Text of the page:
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U.S. Says Canada Cares Too Much About Liberties

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  • Respecting Canada (Score:3, Interesting)

    by JohnFluxx (413620) on Monday May 05, 2003 @04:49AM (#5879626)
    I'm a brit, but things like this make me respect Canada. Particularly after watching Bowling For Columbine (watch it if you haven't).

    Of course, SP reduces that respect, as it tells me to hate canada. And they do have funny accents. And flapping heads.

  • by jsse (254124) on Monday May 05, 2003 @04:53AM (#5879641) Homepage Journal
    or we'll re-initiate the invasion plan [straightdope.com] against you.
  • by Anonymous Coward on Monday May 05, 2003 @05:03AM (#5879683)
    they'd slaughter the true terrorists and elect a REAL leader. George Shrubya, Rumsfeld, Poindexter the Criminal, and Ollie the crook North would all go under the knife, and other countries would be free of the threat of hostile invasion by a "liberating" force.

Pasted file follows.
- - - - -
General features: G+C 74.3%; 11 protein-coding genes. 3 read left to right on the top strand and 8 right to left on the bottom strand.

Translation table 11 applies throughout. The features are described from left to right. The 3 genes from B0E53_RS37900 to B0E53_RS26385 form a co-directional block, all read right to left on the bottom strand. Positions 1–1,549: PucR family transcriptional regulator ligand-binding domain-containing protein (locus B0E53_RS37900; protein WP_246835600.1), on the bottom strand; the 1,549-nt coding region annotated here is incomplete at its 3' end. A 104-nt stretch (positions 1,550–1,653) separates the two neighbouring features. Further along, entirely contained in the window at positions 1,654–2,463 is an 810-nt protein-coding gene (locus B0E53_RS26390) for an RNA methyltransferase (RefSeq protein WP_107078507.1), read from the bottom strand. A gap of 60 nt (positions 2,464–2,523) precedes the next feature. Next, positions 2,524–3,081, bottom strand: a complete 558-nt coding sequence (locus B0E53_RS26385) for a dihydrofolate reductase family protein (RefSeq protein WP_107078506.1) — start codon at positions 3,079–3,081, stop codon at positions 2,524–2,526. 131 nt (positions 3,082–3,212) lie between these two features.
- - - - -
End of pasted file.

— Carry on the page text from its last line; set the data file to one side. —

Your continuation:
Honestly, do Americans really believe that the war in Iraq is more than a sham to bolster a weakling's public image? more than an oil grab? I pity the lot of 'em. Eh.
  • And Marijuana (Score:3, Interesting)

    by OldMiner (589872) * on Monday May 05, 2003 @05:06AM (#5879698) Journal

    A little policy issue thrown at the bottom of that article. The U.S. administration is unhappy that marijuana possession in Canada is now a ticketing offense (parking meter sort of thing) instead of a criminal offense. I'm sure someone will have to draw the paralel that's been brought before that the "war on terrorism" has allowed the broadening of police powers which are being used for the "war on drugs". I'm voting Democrat in 2004, and I'm a Libertarian.

  • by Anonymous Coward on Monday May 05, 2003 @05:08AM (#5879707)
    the RIAA, MPAA, DMCA, PATRIOT Act, infinite copyright extensions, and last but not least, true terrorism disguised as "liberation of the people." What a jolly surprise.